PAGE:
The Face of Iraqi Democracy
Dehghanpisheh, Babak, Newsweek
Byline: Babak Dehghanpisheh
Ahmad Chalabi may not be what his U.S. backers wanted--but he's what they got.
Salih Mutlak can only wonder where in Iraq he might find justice. As one of the country's leading Sunni politicians, he was puzzled and angry to learn shortly before this spring's parliamentary elections that the Accountability and Justice Commission had barred him from running, along with roughly 500 other candidates. Prominent Sunni politicians like Mutlak were particularly targeted. So he picked up the phone and called the commission's head, Ahmad Chalabi, who was relaxing in Beirut. "I had nothing to do with it," Chalabi calmly asserted. "Come on, Ahmad," Mutlak persisted. "What does the committee have against me?" Chalabi told him there was a letter showing that Mutlak had cooperated with Saddam Hussein's notorious secret police, the Mukhabarat. "That's nonsense!" Mutlak snapped. Chalabi promised to look into the matter and try to resolve it.
But it was not resolved. With the March elections looming, Mutlak's brother Ibrahim took over the vacant slot--and won. That didn't stop the commission from stepping in again with dubious authority and disqualifying the substitute candidate retroactively. Today, the fate of Ibrahim Mutlak and a dozen or so other similarly disqualified candidates remains an open question. "It's a disaster that Ahmad Chalabi would have such an influence in this country," says Salih Mutlak. "He wants to bring sectarianism back. He wants to damage the reputation of the Americans. He wants to spoil everything here!"
Strange as it may seem today, some very influential Americans once viewed Chalabi as someone who could bring Western democracy to Iraq. Impeccably tailored and U.S. educated, he played a central role in the run-up to the 2003 U.S. invasion, helping unearth swarms of Iraqi defectors who claimed to have proof of Saddam's arsenal of mass destruction. By the time their stories were discredited, turning back was no longer an option: Saddam's regime had fallen. And now that the last U.S. combat forces have officially pulled out, more than seven years later, it's up to Iraqi politicians like Chalabi--who declined to talk to NEWSWEEK for this story--to hold the country together.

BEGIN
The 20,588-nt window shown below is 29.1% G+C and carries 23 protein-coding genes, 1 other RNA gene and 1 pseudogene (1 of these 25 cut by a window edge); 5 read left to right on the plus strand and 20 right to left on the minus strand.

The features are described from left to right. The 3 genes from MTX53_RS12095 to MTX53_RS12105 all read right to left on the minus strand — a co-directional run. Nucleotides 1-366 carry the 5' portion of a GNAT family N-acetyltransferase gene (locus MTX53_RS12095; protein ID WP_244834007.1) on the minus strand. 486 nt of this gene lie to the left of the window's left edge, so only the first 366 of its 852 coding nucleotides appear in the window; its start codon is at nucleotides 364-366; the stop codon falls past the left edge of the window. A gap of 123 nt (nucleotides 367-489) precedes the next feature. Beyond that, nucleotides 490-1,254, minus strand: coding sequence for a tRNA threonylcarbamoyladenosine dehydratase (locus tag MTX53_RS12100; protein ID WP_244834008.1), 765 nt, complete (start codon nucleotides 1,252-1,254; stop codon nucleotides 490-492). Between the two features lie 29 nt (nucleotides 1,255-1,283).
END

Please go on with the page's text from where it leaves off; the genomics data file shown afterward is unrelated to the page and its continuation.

It won't be easy, and Chalabi hasn't made the task any easier by playing the sectarian card. Nearly six months after the elections, the winners still have not managed to form a government. Chalabi, meanwhile, has been shuttling among various blocs, seeking to broker a compromise and, more likely, to ensure his own place in the next government. "Chalabi can be a very hard-nosed politician," says a senior American adviser to the Iraqi government, asking not to be named on such a sensitive topic. "He has staying power, and he's got the thirst for power." A senior Iraqi politician who has known Chalabi for decades and worked with him in government is less diplomatic. …